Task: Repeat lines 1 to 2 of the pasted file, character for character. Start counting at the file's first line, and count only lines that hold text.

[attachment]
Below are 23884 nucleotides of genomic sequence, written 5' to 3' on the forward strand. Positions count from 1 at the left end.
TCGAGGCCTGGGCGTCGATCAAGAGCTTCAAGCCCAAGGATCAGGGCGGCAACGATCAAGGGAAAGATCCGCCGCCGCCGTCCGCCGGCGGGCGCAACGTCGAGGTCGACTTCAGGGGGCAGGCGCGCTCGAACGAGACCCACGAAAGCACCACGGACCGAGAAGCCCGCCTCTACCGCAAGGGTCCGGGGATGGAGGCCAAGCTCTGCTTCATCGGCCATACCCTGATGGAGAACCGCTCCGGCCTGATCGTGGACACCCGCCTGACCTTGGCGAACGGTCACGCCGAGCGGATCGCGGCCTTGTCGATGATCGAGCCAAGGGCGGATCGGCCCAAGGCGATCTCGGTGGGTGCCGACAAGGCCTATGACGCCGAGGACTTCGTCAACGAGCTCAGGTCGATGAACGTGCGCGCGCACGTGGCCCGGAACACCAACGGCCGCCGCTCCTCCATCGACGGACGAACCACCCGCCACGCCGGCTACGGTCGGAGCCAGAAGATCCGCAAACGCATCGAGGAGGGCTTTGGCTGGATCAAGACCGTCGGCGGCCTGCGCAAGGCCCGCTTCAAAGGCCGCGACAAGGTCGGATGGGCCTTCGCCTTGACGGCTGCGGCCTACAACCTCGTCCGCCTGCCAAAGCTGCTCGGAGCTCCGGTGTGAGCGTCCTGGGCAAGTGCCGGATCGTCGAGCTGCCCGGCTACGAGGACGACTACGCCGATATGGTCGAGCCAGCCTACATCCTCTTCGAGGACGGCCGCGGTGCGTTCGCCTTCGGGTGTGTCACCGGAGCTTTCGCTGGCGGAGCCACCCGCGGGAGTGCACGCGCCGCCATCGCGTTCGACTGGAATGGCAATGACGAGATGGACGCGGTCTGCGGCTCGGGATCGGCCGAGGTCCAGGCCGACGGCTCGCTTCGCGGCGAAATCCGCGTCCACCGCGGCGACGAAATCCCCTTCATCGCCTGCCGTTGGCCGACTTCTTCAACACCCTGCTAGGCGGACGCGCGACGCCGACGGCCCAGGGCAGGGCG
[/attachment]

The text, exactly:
Below are 23884 nucleotides of genomic sequence, written 5' to 3' on the forward strand. Positions count from 1 at the left end.
TCGAGGCCTGGGCGTCGATCAAGAGCTTCAAGCCCAAGGATCAGGGCGGCAACGATCAAGGGAAAGATCCGCCGCCGCCGTCCGCCGGCGGGCGCAACGTCGAGGTCGACTTCAGGGGGCAGGCGCGCTCGAACGAGACCCACGAAAGCACCACGGACCGAGAAGCCCGCCTCTACCGCAAGGGTCCGGGGATGGAGGCCAAGCTCTGCTTCATCGGCCATACCCTGATGGAGAACCGCTCCGGCCTGATCGTGGACACCCGCCTGACCTTGGCGAACGGTCACGCCGAGCGGATCGCGGCCTTGTCGATGATCGAGCCAAGGGCGGATCGGCCCAAGGCGATCTCGGTGGGTGCCGACAAGGCCTATGACGCCGAGGACTTCGTCAACGAGCTCAGGTCGATGAACGTGCGCGCGCACGTGGCCCGGAACACCAACGGCCGCCGCTCCTCCATCGACGGACGAACCACCCGCCACGCCGGCTACGGTCGGAGCCAGAAGATCCGCAAACGCATCGAGGAGGGCTTTGGCTGGATCAAGACCGTCGGCGGCCTGCGCAAGGCCCGCTTCAAAGGCCGCGACAAGGTCGGATGGGCCTTCGCCTTGACGGCTGCGGCCTACAACCTCGTCCGCCTGCCAAAGCTGCTCGGAGCTCCGGTGTGAGCGTCCTGGGCAAGTGCCGGATCGTCGAGCTGCCCGGCTACGAGGACGACTACGCCGATATGGTCGAGCCAGCCTACATCCTCTTCGAGGACGGCCGCGGTGCGTTCGCCTTCGGGTGTGTCACCGGAGCTTTCGCTGGCGGAGCCACCCGCGGGAGTGCACGCGCCGCCATCGCGTTCGACTGGAATGGCAATGACGAGATGGACGCGGTCTGCGGCTCGGGATCGGCCGAGGTCCAGGCCGACGGCTCGCTTCGCGGCGAAATCCGCGTCCACCGCGGCGACGAAATCCCCTTCATCGCCTGCCGTTGGCCGACTTCTTCAACACCCTGCTAGGCGGACGCGCGACGCCGACGGCCCAGGGCAGGGCG